Not that little children read these media stories, but news of this war is something that will catch your child’s attention (no matter what their age) and raise questions. On Thursday, the Seniors in my history class asked me if they would be drafted to fight in Ukraine. This question was a reminder of the personal ways our students will interpret this world event. Newsfeeds will soon be full of images of the invasion. We will get accounts from those suffering. It is important to process how different news outlets cover this conflict. I encourage you to take this opportunity to help a young mind look at different perspectives to determine the truth about a major world event.
We cannot—nor should we—insulate our children from understanding what war is about. We can—and should—talk to them about it in age-appropriate ways. Here are two good sources for parents to use, should your child have questions about what is happening in Europe and Ukraine.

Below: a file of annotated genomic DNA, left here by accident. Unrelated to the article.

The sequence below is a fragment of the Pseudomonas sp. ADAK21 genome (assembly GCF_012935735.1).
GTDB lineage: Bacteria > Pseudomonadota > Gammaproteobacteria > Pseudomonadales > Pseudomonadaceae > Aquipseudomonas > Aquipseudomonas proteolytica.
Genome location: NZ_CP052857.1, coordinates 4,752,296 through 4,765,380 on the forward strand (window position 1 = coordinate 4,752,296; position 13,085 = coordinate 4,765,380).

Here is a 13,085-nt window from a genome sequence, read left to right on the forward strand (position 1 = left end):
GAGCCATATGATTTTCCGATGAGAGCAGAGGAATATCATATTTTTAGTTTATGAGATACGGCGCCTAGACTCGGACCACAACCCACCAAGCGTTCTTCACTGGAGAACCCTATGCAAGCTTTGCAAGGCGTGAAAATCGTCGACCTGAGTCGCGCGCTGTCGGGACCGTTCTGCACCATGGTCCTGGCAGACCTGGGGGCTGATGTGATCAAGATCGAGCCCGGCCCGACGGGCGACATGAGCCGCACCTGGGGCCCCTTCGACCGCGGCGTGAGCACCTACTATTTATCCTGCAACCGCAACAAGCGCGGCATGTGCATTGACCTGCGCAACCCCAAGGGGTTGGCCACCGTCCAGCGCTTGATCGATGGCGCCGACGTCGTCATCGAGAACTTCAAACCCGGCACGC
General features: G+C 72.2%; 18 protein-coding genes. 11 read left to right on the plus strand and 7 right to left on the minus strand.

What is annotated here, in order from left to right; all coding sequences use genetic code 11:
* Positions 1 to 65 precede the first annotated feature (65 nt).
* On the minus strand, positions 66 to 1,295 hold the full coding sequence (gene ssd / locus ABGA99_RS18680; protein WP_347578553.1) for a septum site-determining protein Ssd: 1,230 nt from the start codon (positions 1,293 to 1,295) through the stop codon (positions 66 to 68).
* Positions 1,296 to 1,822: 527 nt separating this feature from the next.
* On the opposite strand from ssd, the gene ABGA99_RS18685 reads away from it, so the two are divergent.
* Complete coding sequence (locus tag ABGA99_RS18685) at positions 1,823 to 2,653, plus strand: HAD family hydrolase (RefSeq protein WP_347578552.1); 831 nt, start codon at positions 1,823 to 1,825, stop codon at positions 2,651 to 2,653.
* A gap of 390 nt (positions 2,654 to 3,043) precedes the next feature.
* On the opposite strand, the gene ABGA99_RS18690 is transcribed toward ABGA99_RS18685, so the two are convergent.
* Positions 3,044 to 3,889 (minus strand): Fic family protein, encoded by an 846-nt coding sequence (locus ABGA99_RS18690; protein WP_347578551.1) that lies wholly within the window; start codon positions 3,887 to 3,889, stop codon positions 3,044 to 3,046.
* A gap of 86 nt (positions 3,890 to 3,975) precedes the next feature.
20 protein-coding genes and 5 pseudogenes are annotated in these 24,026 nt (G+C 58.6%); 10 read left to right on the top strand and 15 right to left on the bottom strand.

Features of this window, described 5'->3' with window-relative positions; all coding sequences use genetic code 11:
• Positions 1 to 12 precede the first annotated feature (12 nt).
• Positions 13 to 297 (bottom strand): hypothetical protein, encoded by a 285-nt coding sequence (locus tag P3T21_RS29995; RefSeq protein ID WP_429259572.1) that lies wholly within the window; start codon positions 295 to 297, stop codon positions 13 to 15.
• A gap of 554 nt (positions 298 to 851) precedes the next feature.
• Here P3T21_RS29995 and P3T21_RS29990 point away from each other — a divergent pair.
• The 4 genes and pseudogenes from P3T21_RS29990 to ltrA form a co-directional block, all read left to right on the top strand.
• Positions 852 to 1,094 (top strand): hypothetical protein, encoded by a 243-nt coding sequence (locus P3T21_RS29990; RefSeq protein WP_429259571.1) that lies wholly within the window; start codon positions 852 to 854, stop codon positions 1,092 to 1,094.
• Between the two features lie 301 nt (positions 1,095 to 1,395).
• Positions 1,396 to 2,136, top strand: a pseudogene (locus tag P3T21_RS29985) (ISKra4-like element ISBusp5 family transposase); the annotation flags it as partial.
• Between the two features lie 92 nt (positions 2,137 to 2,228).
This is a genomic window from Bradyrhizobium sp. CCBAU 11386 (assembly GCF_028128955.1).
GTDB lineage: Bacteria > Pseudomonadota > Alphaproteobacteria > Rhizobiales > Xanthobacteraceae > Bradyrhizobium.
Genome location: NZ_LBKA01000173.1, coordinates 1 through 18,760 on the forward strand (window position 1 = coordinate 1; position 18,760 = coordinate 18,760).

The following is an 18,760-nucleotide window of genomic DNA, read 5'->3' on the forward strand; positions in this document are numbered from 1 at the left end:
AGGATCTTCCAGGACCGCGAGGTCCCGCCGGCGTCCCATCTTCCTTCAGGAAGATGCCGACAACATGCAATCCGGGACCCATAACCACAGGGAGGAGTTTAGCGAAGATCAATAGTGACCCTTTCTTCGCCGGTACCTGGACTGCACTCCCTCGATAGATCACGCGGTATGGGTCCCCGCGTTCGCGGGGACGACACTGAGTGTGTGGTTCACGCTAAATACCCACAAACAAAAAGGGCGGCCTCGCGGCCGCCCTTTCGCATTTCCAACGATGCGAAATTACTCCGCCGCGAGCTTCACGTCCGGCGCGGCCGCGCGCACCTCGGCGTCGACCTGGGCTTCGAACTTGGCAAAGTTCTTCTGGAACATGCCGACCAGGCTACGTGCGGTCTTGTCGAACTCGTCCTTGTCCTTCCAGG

It is important to remind younger children that this war is very far away from the United States and, at the moment, far from our own servicemen and women. With older children, it is an opportunity to educate them about geopolitics and history. It is a chance for them to understand that this conflict will have far-reaching effects in terms of our economy. This conflict has the potential to reshape Europe, and even has implications for Taiwan, depending on how China perceives the response of the West.
My heart goes out to the parents in Ukraine having to talk to their children right now about the terror they are experiencing. I saw an interview Thursday morning after the invasion with a Ukrainian mom trying to model courage and resilience for her children. Before the invasion, Ukrainian parents were putting stickers with their child’s blood type on their clothing. I can’t imagine the fear those families are facing. War is terrible, and, watching the events unfold in Ukraine, I couldn’t help but think of how important it is to never miss a moment to give our kids one more hug and tell them we love them. We may not be able to protect them from the brutality that this world sometimes brings, but we certainly can be as supportive as possible as they process it.